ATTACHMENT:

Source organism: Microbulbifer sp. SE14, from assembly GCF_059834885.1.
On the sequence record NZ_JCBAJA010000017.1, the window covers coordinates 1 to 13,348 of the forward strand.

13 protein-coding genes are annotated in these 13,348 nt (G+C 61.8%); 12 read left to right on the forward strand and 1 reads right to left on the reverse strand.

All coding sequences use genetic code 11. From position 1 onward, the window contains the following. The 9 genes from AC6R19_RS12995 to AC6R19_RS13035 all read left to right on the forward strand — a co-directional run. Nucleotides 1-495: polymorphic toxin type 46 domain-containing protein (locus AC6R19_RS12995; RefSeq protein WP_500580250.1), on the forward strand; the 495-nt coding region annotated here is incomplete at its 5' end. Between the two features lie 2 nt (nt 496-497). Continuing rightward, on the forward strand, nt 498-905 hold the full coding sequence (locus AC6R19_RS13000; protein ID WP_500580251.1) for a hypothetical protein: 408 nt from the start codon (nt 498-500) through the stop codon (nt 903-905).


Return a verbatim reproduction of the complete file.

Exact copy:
Source organism: Microbulbifer sp. SE14, from assembly GCF_059834885.1.
On the sequence record NZ_JCBAJA010000017.1, the window covers coordinates 1 to 13,348 of the forward strand.

13 protein-coding genes are annotated in these 13,348 nt (G+C 61.8%); 12 read left to right on the forward strand and 1 reads right to left on the reverse strand.

All coding sequences use genetic code 11. From position 1 onward, the window contains the following. The 9 genes from AC6R19_RS12995 to AC6R19_RS13035 all read left to right on the forward strand — a co-directional run. Nucleotides 1-495: polymorphic toxin type 46 domain-containing protein (locus AC6R19_RS12995; RefSeq protein WP_500580250.1), on the forward strand; the 495-nt coding region annotated here is incomplete at its 5' end. Between the two features lie 2 nt (nt 496-497). Continuing rightward, on the forward strand, nt 498-905 hold the full coding sequence (locus AC6R19_RS13000; protein ID WP_500580251.1) for a hypothetical protein: 408 nt from the start codon (nt 498-500) through the stop codon (nt 903-905).